Fabrication and Process Optimization of Thick Laminates (= 40 ply) From High-Temperature Polyimide/Carbon Fiber Composites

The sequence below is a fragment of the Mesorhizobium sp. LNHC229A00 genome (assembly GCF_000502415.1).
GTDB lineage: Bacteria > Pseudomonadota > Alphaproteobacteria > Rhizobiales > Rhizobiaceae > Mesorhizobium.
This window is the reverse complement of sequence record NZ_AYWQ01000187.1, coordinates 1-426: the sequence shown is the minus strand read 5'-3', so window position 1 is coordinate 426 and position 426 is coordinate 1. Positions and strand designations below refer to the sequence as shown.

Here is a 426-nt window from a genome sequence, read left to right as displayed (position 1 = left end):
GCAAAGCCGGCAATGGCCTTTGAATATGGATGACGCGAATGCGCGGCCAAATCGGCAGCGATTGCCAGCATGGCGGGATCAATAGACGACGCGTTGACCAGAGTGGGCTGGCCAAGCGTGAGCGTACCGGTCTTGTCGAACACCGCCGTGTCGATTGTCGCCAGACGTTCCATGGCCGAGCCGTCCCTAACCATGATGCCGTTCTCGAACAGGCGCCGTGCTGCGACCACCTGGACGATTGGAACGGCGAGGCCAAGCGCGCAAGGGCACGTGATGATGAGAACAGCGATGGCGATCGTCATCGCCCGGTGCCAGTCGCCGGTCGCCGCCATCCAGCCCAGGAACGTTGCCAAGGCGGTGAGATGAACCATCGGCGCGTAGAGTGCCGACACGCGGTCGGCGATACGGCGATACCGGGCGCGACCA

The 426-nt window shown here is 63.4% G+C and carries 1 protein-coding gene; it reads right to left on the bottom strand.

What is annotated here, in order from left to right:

ABSTRACT: Composite materials are becoming more prevalent on military aircraft such as the F-22, F/A-18E/F/G, and the F-35 Lightning Joint Strike Fighter. Polyimide carbon fiber composites offer performance benefits and tremendous operational cost savings for the DoD due to their superior strength-to-weight ratio when compared to titanium. To take full advantage of the weight savings of polyimide composites, a full understanding of the reaction kinetics, volatile removal, and viscosity profile for both the polyimide condensation reaction and addition crosslinking polymerization is required. The objective of this Phase II SBIR effort will be to advance the processing science for MVK-14 FreeForm carbon fiber composites resulting in a robust manufacturing process of components for transition into DoD platforms. Maverick will focus efforts on MVK-14 FreeForm as the polyimide resin system based on its processing ease, affordability, high-performance thermal oxidative stability at temperatures between 500°F to 550°F, and dual use capability for turbine engine components. A thorough characterization of the material will lead to computational models for the kinetics and viscosity profiles. Dielectric sensors will be used to correlate the viscosity models with autoclave processing parameters. This will result in a robust process for the fabrication of complex MVK-14 FreeForm carbon fiber composite components. BENEFIT: A robust, thick-part cure cycle that has been validated with analytical data, testing, and process modeling will significantly increase the use of polyimide composites in military aircraft as well as in commercial markets that need to reduce fuel consumption. A successful research effort would result in a complete set of processing instructions for MVK-14 FreeForm carbon fiber prepreg that could be used by high-temperature part fabricators. The increase in manufacturing capability for this material would allow designers at aerospace companies to use more polyimide matrix composites in their applications, thus reducing weight and increasing efficiency for both DoD and commercial applications. The combination of a robust, low-cost autoclave process along with an increase in design capability will result in significant cost savings to the Military. In addition, the results of this SBIR will also be beneficial to the high-temperature polyimide composite community. The methodology for the characterization and the overall understanding of thick-laminate processing for MVK-14 FreeForm would apply to other polyimide resin systems.
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